During your career, there comes a time when a retirement plan is something you should start planning for early to secure your retirement days or future. You may begin to think of the different retirement plans available that would suit you. However, you may not want your retirement plan to be the end of your financial freedom, so you will want to explore all the available options. In any case, transitioning to your retirement plan should be a gradual process that leaves you with fewer commitments and responsibilities.
What if you are torn between buying property or having a pension plan? First of all, you need to distinguish between the two of them. A retirement plan is to save, invest, or distribute investment to sustain you during your retirement. A pension plan falls into the retirement plan category whereby your employer contributes on your behalf to a pool of investment funds that will benefit you on retirement. However, it depends on your age, the company, and the number of years you have worked there.
Buying a property or saving for retirement?
Many earners get confused when it comes to deciding whether to buy a property or save for retirement. Investing in property has been the ultimate choice for many people based on the belief that property guarantees maximum return benefits in the future. Buying property has been on the bucket list of many people who are trying to secure their retirement. It allows one to enjoy the resale value in the future and fund their retirement. They take advantage of the 'buy and hold' strategy, which involves purchasing a property then holding it until its value increases so that you can get the resale value. During the whole time, one may rent out or let the house while its value increases.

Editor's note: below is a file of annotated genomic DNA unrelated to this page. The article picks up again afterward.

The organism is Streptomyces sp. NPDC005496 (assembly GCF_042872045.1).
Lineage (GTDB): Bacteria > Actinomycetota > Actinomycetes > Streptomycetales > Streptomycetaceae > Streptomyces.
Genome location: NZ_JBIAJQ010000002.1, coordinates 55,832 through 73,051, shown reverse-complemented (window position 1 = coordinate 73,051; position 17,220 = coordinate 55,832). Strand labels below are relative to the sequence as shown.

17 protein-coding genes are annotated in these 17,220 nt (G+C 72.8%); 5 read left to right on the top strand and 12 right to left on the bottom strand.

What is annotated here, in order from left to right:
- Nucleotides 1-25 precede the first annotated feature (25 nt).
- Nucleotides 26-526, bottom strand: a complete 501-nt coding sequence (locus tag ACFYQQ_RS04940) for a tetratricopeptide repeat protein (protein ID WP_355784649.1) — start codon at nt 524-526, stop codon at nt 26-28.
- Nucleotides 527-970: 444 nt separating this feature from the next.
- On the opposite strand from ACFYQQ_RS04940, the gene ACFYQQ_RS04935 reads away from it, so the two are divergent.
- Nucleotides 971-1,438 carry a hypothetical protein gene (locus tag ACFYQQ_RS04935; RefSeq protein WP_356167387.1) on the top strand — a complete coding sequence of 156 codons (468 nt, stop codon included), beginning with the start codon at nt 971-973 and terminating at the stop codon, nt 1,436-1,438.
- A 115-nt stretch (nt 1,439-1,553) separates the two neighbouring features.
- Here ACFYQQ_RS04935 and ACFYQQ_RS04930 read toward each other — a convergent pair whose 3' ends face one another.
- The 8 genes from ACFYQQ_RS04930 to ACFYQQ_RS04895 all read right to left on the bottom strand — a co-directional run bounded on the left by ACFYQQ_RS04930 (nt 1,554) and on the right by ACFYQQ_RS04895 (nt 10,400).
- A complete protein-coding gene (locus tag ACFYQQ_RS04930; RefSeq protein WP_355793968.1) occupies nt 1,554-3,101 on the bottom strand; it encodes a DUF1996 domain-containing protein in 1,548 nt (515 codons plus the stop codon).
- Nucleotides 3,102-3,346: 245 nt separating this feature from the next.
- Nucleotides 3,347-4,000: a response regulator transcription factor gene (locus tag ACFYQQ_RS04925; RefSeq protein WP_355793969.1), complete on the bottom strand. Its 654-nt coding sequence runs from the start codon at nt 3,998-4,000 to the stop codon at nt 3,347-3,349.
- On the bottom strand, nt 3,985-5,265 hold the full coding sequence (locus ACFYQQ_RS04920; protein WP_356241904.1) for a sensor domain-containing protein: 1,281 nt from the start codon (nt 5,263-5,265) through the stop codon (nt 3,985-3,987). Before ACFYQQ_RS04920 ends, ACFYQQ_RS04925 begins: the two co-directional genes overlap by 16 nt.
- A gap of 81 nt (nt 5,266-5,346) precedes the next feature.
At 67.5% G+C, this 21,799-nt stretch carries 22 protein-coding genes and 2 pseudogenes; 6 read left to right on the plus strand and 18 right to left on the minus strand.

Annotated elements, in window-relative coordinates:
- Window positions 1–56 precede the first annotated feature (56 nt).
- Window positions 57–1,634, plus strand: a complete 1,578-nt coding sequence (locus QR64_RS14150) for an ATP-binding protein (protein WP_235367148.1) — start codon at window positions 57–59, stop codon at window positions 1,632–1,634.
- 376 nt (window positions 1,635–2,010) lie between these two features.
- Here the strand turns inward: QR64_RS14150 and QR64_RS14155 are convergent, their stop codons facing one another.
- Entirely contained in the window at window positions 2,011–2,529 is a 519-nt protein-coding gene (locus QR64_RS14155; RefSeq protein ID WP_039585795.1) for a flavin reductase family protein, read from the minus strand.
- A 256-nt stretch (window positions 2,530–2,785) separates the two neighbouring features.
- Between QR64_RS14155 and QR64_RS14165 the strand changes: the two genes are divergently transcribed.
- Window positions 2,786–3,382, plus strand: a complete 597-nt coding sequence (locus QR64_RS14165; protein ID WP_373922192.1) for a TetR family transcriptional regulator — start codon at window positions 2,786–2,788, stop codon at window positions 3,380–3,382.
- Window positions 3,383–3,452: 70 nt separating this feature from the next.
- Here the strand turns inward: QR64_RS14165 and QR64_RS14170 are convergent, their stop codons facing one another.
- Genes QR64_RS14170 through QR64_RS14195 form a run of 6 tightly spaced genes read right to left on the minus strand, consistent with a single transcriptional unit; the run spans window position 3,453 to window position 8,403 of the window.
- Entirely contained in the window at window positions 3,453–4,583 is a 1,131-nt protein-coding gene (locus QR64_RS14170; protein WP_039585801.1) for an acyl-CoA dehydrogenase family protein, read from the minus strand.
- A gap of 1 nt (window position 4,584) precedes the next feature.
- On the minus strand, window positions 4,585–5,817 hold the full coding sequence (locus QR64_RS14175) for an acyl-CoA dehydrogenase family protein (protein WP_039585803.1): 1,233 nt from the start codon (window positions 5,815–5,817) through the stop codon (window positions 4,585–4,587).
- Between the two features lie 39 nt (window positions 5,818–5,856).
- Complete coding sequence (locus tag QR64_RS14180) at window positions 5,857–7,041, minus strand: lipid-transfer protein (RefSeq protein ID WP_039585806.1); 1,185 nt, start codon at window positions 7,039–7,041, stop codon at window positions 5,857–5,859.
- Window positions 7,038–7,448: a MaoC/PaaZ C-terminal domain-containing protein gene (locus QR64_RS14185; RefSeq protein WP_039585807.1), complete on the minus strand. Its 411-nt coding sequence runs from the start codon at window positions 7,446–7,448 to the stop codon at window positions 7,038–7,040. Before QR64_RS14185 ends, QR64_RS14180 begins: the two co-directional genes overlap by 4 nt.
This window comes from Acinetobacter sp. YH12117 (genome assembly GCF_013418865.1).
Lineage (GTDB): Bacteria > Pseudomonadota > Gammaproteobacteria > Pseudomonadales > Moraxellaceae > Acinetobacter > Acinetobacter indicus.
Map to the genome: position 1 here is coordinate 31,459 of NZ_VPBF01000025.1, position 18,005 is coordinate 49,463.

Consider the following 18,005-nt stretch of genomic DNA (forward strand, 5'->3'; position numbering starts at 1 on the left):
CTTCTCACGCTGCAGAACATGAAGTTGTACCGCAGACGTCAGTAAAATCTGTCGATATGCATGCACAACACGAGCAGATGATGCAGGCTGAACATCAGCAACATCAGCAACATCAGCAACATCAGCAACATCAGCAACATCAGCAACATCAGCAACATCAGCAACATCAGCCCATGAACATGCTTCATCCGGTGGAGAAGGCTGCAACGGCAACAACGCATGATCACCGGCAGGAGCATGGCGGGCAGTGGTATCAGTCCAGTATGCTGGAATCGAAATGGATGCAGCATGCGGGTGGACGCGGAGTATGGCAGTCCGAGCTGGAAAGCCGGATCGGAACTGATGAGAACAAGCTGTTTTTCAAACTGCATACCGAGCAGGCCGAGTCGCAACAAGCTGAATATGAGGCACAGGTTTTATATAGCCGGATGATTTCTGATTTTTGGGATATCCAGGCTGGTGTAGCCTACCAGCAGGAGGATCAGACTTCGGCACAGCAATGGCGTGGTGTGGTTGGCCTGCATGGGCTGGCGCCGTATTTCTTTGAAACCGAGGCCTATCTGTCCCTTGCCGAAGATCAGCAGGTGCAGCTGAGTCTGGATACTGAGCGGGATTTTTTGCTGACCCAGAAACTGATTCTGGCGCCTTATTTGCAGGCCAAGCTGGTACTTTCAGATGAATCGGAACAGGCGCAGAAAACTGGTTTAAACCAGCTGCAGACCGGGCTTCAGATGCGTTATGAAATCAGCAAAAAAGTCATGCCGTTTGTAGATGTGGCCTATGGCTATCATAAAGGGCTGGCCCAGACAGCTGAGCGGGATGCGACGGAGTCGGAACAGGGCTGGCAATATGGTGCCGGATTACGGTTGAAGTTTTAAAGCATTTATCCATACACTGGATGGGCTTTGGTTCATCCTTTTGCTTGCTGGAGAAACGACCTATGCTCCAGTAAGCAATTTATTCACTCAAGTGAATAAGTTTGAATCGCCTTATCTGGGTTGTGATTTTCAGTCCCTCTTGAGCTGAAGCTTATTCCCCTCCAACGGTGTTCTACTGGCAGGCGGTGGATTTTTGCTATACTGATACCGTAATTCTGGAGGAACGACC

Suppose you rely on a salary as your primary financial asset. In that case, you need to be careful when making a retirement investment since a small mistake could mean a significant change in your financial standings. You can't imagine investing in off-plan property, and unfortunately, the project never gets complete. Educate yourself first on the challenges that come with real estate investments and then make a decision.
On the other hand, a pension seems like a flexible option with few risks. As long as you are employed, you are eligible for a pension plan. It allows you to contribute to a long-term savings plan with tax relief at the contribution point and income investment. The money that could have been absorbed by the government as tax adds up to your pension pot.
How about a pension scheme? Many employers enroll their employees in pension schemes. However, ensure the workplace pension plan works for you before you register. Otherwise, you may risk a mis-sold pension that threatens all your retirement benefits. The most discouraging part of mis-sold pensions is that you realize later on that you were misled into a risky or low-performance pension investment.
Can you invest in property through a pension?
You may be asking f you can invest in property through your pension. It is possible, but stringent restrictions are surrounding that in regards to investments by small self-administered schemes commonly known as SSAS. The regulations are usually put in place to ensure that the find is established for the primary purpose of providing pension benefits or other retirement benefits. Here, you need a pension expert's advice to determine a retirement plan that is workable for your case and if you are exposed to any risks.
The bottom line
It is worth weighing the two options to find what is workable for you. Remember that what works for another person may not be suitable for you. You not only have to rely on pension plans to cover your retirement, but you can also distribute your investment for security. Nevertheless, it is may never wise to put all your eggs in one basket. You can have a pension plan and invest in property as well. That way, your investment will be well-distributed, and you can reap from both sides.